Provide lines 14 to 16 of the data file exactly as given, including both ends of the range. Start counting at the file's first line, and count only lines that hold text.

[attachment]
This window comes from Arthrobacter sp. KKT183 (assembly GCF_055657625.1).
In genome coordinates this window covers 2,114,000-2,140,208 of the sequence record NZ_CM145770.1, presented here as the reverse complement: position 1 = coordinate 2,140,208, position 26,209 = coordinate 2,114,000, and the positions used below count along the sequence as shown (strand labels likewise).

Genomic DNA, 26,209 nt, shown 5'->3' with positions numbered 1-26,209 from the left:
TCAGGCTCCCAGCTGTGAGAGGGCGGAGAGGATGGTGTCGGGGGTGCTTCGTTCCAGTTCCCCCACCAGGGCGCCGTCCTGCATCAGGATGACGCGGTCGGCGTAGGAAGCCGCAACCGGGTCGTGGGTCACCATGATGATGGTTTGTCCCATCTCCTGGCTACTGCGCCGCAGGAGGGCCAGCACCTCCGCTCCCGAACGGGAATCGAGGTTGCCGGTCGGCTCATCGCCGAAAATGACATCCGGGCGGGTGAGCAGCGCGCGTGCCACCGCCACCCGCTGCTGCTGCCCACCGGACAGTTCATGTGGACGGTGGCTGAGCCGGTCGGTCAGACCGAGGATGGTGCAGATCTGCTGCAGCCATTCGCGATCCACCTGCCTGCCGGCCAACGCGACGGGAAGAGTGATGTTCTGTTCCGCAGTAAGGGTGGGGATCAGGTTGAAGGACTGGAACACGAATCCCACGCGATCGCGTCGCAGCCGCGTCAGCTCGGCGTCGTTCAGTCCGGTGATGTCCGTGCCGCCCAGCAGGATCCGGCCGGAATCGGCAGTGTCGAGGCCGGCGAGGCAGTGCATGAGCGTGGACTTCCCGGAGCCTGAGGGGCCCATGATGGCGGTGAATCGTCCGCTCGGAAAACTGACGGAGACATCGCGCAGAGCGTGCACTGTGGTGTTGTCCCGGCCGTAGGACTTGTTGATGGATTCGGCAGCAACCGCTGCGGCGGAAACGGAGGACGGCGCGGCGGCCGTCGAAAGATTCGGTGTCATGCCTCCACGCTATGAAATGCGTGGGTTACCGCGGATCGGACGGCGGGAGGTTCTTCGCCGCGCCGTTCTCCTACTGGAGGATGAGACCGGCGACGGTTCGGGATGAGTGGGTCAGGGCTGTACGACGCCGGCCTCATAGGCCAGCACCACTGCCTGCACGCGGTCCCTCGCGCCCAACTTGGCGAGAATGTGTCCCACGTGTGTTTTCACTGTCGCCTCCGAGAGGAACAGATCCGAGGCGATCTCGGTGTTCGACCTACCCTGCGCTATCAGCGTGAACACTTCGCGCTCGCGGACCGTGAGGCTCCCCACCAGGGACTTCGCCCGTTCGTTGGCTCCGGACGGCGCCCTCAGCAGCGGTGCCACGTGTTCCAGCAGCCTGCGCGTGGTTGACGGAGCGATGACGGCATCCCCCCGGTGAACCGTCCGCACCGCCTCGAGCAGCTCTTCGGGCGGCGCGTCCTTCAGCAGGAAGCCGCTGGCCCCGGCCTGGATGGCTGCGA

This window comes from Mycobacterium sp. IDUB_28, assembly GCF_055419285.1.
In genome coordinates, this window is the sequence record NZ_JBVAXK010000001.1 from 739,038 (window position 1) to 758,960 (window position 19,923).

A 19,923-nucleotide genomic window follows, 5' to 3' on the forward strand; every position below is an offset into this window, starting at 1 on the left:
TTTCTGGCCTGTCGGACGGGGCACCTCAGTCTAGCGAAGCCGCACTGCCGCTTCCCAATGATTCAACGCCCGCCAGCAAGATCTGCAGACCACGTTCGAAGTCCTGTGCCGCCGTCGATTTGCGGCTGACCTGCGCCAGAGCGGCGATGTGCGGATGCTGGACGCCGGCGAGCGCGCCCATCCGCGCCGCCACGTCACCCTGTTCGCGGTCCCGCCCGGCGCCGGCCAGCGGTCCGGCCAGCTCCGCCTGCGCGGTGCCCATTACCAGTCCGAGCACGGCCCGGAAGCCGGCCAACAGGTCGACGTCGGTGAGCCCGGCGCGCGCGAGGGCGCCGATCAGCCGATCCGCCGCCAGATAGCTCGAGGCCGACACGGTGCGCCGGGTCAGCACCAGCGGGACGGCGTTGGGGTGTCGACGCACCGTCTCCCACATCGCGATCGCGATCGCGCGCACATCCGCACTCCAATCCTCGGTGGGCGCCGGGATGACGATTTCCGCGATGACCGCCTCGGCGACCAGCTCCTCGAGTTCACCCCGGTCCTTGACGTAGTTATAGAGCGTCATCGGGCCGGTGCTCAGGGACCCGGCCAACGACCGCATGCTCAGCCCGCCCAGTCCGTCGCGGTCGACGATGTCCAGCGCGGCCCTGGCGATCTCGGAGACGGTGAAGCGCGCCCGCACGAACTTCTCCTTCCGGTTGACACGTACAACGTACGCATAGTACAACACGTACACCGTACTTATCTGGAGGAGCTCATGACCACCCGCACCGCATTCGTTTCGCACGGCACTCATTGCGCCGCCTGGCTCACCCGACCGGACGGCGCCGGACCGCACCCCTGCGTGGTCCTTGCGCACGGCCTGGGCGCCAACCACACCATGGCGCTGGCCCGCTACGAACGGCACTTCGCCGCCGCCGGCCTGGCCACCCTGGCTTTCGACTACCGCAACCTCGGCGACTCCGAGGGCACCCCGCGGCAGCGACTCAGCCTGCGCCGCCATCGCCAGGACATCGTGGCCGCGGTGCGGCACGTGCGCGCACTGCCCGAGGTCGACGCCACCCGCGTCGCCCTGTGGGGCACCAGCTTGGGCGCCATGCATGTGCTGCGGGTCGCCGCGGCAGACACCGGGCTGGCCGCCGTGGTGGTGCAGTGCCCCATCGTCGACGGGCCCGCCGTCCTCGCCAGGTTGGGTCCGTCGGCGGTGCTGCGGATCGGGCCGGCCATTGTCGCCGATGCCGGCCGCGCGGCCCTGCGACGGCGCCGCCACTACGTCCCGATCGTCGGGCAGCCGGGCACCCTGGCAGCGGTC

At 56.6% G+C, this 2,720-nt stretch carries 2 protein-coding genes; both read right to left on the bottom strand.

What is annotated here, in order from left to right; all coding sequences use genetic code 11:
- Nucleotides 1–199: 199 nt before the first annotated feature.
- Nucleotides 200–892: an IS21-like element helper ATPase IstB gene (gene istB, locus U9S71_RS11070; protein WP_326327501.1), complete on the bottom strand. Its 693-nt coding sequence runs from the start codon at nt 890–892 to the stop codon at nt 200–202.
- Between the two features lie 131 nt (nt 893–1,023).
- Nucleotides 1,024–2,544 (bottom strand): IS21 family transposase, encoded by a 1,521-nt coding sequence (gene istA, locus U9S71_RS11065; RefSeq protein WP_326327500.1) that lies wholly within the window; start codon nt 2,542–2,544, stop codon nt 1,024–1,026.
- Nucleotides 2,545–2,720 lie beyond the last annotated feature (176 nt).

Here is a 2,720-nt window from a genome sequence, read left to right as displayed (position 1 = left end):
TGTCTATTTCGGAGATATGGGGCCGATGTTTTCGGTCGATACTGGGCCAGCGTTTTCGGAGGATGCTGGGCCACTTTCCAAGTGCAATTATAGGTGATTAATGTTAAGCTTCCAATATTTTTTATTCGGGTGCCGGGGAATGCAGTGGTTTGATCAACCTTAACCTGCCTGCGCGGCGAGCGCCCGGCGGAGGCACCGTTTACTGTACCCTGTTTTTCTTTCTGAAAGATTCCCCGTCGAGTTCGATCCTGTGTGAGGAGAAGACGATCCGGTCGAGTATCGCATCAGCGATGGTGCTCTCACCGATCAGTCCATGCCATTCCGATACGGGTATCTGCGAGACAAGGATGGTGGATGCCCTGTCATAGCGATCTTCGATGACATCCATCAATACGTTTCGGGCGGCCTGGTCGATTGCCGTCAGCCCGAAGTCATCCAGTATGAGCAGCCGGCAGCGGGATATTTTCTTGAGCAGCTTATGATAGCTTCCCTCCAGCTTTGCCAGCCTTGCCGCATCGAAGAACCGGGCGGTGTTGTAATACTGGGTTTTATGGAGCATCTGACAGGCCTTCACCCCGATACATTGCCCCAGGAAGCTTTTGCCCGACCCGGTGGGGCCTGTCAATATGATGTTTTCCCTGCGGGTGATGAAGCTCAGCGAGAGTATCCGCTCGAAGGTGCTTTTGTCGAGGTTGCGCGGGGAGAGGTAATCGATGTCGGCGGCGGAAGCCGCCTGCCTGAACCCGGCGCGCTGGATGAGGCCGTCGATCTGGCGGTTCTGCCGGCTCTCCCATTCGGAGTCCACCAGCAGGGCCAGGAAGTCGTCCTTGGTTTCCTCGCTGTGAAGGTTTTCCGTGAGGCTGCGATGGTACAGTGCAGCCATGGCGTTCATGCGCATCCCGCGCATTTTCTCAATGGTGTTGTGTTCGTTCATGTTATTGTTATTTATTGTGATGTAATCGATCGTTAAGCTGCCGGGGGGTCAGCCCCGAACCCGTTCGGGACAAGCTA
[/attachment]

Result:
- Nucleotides 1,024–2,544 (bottom strand): IS21 family transposase, encoded by a 1,521-nt coding sequence (gene istA, locus U9S71_RS11065; RefSeq protein WP_326327500.1) that lies wholly within the window; start codon nt 2,542–2,544, stop codon nt 1,024–1,026.
- Nucleotides 2,545–2,720 lie beyond the last annotated feature (176 nt).

Here is a 2,720-nt window from a genome sequence, read left to right as displayed (position 1 = left end):